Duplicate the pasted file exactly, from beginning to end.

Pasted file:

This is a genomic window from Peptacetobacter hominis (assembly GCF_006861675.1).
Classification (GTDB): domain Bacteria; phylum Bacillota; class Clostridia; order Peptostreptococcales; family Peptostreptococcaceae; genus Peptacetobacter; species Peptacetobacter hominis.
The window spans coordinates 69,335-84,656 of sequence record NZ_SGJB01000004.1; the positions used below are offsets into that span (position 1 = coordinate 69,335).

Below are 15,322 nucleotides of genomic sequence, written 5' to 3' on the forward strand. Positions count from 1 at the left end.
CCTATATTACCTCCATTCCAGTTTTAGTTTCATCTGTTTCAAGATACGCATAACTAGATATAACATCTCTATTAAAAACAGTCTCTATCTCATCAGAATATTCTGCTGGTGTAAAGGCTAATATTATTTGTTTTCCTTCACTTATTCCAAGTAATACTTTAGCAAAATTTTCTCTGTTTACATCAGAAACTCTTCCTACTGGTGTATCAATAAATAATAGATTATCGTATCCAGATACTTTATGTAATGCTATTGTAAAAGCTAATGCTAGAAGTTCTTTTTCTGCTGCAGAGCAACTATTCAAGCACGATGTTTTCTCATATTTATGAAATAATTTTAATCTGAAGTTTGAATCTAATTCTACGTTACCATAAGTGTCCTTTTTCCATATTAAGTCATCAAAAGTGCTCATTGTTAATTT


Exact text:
This is a genomic window from Peptacetobacter hominis (assembly GCF_006861675.1).
Classification (GTDB): domain Bacteria; phylum Bacillota; class Clostridia; order Peptostreptococcales; family Peptostreptococcaceae; genus Peptacetobacter; species Peptacetobacter hominis.
The window spans coordinates 69,335-84,656 of sequence record NZ_SGJB01000004.1; the positions used below are offsets into that span (position 1 = coordinate 69,335).

Below are 15,322 nucleotides of genomic sequence, written 5' to 3' on the forward strand. Positions count from 1 at the left end.
CCTATATTACCTCCATTCCAGTTTTAGTTTCATCTGTTTCAAGATACGCATAACTAGATATAACATCTCTATTAAAAACAGTCTCTATCTCATCAGAATATTCTGCTGGTGTAAAGGCTAATATTATTTGTTTTCCTTCACTTATTCCAAGTAATACTTTAGCAAAATTTTCTCTGTTTACATCAGAAACTCTTCCTACTGGTGTATCAATAAATAATAGATTATCGTATCCAGATACTTTATGTAATGCTATTGTAAAAGCTAATGCTAGAAGTTCTTTTTCTGCTGCAGAGCAACTATTCAAGCACGATGTTTTCTCATATTTATGAAATAATTTTAATCTGAAGTTTGAATCTAATTCTACGTTACCATAAGTGTCCTTTTTCCATATTAAGTCATCAAAAGTGCTCATTGTTAATTT